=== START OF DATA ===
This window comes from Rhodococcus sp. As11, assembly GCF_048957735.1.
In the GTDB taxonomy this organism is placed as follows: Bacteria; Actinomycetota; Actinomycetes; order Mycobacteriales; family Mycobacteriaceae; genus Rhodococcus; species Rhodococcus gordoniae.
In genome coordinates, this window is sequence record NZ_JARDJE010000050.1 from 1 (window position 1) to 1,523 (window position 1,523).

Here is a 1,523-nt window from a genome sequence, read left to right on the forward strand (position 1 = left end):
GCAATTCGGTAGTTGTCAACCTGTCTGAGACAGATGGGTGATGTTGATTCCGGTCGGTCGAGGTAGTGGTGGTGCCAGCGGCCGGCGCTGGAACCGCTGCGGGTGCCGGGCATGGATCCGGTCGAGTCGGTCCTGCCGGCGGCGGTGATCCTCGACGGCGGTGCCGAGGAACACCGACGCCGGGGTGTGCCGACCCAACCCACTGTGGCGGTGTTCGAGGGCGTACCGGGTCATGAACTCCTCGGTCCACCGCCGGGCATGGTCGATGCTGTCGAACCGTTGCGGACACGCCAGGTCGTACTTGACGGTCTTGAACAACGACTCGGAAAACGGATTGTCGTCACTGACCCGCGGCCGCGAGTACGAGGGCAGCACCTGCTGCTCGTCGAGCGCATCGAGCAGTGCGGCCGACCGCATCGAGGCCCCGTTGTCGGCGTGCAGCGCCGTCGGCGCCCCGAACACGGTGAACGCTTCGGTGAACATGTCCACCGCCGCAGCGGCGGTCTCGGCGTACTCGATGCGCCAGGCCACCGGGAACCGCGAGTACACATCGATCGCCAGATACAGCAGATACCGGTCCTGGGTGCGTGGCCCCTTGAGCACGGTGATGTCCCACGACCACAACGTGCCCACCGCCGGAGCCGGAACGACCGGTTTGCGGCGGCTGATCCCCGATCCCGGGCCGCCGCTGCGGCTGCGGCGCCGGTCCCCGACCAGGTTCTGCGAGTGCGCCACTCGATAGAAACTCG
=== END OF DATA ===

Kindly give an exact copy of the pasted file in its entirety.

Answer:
This window comes from Rhodococcus sp. As11, assembly GCF_048957735.1.
In the GTDB taxonomy this organism is placed as follows: Bacteria; Actinomycetota; Actinomycetes; order Mycobacteriales; family Mycobacteriaceae; genus Rhodococcus; species Rhodococcus gordoniae.
In genome coordinates, this window is sequence record NZ_JARDJE010000050.1 from 1 (window position 1) to 1,523 (window position 1,523).

Here is a 1,523-nt window from a genome sequence, read left to right on the forward strand (position 1 = left end):
GCAATTCGGTAGTTGTCAACCTGTCTGAGACAGATGGGTGATGTTGATTCCGGTCGGTCGAGGTAGTGGTGGTGCCAGCGGCCGGCGCTGGAACCGCTGCGGGTGCCGGGCATGGATCCGGTCGAGTCGGTCCTGCCGGCGGCGGTGATCCTCGACGGCGGTGCCGAGGAACACCGACGCCGGGGTGTGCCGACCCAACCCACTGTGGCGGTGTTCGAGGGCGTACCGGGTCATGAACTCCTCGGTCCACCGCCGGGCATGGTCGATGCTGTCGAACCGTTGCGGACACGCCAGGTCGTACTTGACGGTCTTGAACAACGACTCGGAAAACGGATTGTCGTCACTGACCCGCGGCCGCGAGTACGAGGGCAGCACCTGCTGCTCGTCGAGCGCATCGAGCAGTGCGGCCGACCGCATCGAGGCCCCGTTGTCGGCGTGCAGCGCCGTCGGCGCCCCGAACACGGTGAACGCTTCGGTGAACATGTCCACCGCCGCAGCGGCGGTCTCGGCGTACTCGATGCGCCAGGCCACCGGGAACCGCGAGTACACATCGATCGCCAGATACAGCAGATACCGGTCCTGGGTGCGTGGCCCCTTGAGCACGGTGATGTCCCACGACCACAACGTGCCCACCGCCGGAGCCGGAACGACCGGTTTGCGGCGGCTGATCCCCGATCCCGGGCCGCCGCTGCGGCTGCGGCGCCGGTCCCCGACCAGGTTCTGCGAGTGCGCCACTCGATAGAAACTCG